Olympic Games Too Commercial for Americans, Britons and Canadians

Americans, Britons and Canadians hold mixed feelings when assessing specific aspects of the Olympics, a new Angus Reid Public Opinion poll has found.

In the online survey of representative national samples, two thirds of respondents in the three countries (70% in Britain, 68% in the United States and 67% in Canada) think the Olympics have become too commercial.

Americans (36%) are more likely than Canadians (32%) and Britons (30%) to say that the Olympic Games—both summer and winter versions—are more about the sponsors than the athletes.

When asked to use up to five words to describe the International Olympic Committee (IOC), respondents in the three countries included “arrogant” and “secretive” in their top three. One third of Americans and Britons (34% each) believe the IOC is “secretive”, a proportion that climbs to 44 per cent in Canada.

More than half of respondents in the three countries (56% in Britain, 54% in the United States and 54% in Canada) think the inclusion of professional athletes has been positive for the Olympic Games.

Three-in-five respondents (65% in both Canada and Britain, and 63% in the United States) are “very confident” or “moderately confident” that the judges in this year’s Olympics will rule in a fair and honest manner.

The biggest difference in the survey comes when respondents are asked to rate what would constitute success for their national teams. In Canada, 60 per cent of respondents would be content with a top ten finish in the London 2012 overall medal standing—a view shared by 45 per cent of Britons when rating their own team’s performance.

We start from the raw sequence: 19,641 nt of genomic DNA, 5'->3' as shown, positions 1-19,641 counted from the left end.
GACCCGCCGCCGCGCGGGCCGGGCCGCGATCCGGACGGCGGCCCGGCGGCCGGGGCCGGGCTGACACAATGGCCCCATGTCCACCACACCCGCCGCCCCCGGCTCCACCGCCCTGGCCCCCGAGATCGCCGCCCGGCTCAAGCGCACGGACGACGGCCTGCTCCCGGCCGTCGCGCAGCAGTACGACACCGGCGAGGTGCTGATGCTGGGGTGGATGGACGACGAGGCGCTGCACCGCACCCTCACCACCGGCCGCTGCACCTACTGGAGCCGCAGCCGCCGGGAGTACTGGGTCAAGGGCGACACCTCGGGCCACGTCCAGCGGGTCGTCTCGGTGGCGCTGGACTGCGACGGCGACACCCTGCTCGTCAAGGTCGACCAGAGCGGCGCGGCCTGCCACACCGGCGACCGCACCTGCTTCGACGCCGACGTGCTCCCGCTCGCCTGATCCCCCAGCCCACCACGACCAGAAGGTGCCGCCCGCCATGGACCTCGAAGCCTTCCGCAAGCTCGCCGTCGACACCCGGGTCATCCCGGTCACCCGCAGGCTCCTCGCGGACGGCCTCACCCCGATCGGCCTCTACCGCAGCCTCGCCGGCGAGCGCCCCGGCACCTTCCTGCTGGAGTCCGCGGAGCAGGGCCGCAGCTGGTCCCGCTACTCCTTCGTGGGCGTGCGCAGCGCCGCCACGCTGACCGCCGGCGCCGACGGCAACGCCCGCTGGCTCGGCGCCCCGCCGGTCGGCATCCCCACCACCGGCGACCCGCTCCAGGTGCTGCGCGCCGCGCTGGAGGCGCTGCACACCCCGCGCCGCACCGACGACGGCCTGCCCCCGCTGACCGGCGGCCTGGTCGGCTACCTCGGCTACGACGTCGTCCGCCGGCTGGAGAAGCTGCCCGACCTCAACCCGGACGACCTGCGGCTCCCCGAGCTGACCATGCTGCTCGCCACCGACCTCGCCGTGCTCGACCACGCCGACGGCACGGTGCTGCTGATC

In the United States, 42 per cent of respondents would only refer to the games as “successful” if their team achieves a first place finish in the overall medal standing.

Full Report, Detailed Tables and Methodology (PDF)

Full Methodology Details:

Angus Reid Public Opinion conducted an online survey among:

– 1,008 American adults who are Springboard America panelists, from July 26 to July 27, 2012.
– 2,011 British adults who are Springboard UK panelists, from July 31 to August 1, 2012.
– 1,000 Canadian adults who are Angus Reid Forum panelists, from August 2 to August 3, 2012.

The margin of error—which measures sampling variability—is +/-2.2% for Great Britain and +/-3.1% for the United States and Canada. The results have been statistically weighted according to the most current education, age, gender and region Census data to ensure a sample representative of the entire adult population of each country.

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